Based on industry research and insights from Express experts, the top six skills needed for the modern administrative professional in today’s workforce include:
- Technology proficiency
- Problem solving
- People management
- Business acumen
- Strategic thinking
- Project and event planning
Hanif Hemani, an Express Employment Professionals franchise owner in Saskatoon, Saskatchewan has seen the changes in the role of administrative professionals firsthand.
“Administrative professionals require a much higher skill level when it comes to technology,” Hemani said. “They are not only required to multitask to a greater extent, but also take on a wider variety of responsibilities, for example, managing and maintaining websites, performing accounting functions, and providing sales and marketing support.”
In Edmonton, Alberta, Express franchise owner Jessica Culo has seen a similar trend.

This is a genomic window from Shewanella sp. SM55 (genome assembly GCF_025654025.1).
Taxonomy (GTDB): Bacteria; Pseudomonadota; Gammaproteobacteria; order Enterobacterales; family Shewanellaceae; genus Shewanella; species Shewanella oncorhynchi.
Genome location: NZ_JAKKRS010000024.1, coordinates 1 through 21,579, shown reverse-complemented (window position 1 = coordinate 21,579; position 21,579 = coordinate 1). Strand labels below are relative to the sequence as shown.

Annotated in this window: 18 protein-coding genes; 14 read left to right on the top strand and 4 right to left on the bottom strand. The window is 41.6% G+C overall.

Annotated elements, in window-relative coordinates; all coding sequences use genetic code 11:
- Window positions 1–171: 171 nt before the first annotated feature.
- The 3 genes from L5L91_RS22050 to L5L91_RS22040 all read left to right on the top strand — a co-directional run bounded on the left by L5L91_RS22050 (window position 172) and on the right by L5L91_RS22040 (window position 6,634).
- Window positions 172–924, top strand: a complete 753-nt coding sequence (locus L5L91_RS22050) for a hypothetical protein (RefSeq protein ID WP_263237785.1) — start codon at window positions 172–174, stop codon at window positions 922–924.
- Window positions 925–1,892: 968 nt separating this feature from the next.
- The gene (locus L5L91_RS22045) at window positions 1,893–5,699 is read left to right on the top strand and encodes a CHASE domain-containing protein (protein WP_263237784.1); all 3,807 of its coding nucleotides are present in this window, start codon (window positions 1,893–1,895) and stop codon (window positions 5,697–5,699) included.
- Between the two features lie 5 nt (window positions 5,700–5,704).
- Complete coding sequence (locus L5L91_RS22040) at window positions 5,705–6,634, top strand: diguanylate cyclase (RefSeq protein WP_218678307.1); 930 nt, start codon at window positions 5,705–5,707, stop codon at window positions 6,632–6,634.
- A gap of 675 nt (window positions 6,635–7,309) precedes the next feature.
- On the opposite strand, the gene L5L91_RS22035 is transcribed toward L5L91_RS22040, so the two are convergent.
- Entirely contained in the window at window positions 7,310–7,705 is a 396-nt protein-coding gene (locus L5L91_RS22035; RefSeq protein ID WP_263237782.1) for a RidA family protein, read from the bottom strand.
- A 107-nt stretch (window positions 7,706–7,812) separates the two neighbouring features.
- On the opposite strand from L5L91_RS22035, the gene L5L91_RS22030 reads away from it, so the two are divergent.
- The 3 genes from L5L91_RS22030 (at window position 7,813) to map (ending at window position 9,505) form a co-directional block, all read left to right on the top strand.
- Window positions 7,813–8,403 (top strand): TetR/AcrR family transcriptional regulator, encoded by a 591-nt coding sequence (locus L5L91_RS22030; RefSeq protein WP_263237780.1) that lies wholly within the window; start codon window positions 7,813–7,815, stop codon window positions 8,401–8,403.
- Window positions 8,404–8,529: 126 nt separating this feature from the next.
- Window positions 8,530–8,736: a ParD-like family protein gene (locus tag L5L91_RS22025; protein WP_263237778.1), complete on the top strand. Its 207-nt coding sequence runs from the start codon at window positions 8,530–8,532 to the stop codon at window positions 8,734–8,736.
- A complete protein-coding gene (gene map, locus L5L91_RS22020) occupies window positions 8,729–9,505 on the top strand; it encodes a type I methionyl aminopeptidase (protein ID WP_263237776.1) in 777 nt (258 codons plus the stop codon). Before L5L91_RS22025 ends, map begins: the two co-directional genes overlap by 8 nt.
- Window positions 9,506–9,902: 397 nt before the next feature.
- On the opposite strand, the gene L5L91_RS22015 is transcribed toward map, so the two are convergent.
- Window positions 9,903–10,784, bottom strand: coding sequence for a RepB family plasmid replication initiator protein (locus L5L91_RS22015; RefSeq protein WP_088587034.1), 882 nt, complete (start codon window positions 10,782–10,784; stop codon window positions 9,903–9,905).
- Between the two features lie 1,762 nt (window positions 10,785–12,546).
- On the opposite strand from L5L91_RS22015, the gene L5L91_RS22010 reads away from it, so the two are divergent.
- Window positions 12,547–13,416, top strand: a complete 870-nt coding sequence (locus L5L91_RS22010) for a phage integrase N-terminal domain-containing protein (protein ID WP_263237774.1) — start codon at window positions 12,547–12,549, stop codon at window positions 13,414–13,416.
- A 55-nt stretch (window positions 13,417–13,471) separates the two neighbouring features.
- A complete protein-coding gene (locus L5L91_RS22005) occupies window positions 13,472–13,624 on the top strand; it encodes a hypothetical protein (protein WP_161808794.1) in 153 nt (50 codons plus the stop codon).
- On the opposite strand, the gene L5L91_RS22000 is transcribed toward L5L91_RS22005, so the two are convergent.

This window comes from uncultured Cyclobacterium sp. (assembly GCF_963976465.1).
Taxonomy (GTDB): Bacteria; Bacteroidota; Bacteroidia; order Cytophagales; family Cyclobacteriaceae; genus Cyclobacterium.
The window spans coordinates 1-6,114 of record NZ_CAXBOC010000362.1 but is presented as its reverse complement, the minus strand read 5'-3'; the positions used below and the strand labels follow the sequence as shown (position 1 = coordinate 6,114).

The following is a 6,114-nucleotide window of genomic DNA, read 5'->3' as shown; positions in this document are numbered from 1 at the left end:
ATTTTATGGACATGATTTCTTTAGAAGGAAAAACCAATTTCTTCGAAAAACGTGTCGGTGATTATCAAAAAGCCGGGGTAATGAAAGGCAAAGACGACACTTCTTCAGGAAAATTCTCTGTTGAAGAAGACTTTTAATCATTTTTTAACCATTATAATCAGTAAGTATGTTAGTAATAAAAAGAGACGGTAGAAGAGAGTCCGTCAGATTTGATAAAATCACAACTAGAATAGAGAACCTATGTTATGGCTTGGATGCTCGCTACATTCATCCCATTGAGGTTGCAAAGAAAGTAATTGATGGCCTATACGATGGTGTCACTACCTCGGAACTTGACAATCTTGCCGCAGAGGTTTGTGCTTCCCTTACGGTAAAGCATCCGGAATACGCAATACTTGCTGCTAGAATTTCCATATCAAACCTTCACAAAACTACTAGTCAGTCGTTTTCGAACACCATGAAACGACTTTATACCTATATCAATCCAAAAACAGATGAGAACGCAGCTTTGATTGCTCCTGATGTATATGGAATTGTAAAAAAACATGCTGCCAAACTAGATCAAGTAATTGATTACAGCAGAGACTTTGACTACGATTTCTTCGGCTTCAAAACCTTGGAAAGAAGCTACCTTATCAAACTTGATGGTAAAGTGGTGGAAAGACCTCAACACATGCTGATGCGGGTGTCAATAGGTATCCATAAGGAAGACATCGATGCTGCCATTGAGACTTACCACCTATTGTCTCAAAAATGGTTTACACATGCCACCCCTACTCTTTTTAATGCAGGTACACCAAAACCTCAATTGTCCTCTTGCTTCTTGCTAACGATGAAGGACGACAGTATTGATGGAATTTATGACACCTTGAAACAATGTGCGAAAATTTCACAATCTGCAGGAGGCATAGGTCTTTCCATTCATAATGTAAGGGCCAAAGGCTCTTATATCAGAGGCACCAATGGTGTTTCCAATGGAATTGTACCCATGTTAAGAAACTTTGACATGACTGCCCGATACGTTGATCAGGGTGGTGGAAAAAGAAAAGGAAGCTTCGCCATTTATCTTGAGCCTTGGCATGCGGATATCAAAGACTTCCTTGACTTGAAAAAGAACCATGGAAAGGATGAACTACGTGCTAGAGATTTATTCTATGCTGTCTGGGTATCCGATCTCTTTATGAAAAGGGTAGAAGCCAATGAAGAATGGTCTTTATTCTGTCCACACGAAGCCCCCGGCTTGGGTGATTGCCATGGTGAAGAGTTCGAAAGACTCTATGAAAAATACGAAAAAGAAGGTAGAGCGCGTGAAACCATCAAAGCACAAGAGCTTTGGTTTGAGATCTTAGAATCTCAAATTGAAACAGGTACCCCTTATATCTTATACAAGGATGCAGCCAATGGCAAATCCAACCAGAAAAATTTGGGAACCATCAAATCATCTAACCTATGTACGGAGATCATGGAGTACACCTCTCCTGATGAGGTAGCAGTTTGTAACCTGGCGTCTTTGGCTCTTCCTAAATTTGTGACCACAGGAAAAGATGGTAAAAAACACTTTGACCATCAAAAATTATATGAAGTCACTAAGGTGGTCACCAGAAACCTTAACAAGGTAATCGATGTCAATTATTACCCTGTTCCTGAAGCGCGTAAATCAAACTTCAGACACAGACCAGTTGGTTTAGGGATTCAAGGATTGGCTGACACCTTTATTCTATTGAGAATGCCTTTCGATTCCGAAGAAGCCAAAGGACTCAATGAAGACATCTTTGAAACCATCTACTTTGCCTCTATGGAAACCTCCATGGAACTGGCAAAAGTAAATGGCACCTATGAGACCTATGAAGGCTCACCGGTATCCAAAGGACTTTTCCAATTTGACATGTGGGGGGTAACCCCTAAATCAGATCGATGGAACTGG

“We do see employers looking to add administrative professionals to their teams that can impact their businesses in more complex ways,” Culo said. “We now often see administrative job descriptions that include accounting support components or digital marketing components. Gone are the days when the main requirements of an administrative job were answering a high volume of phone calls and filing. More companies are going paperless.”
Both Hemani and Culo agree that administrative professionals need to be technologically proficient, and technology is more helpful than harmful to the profession.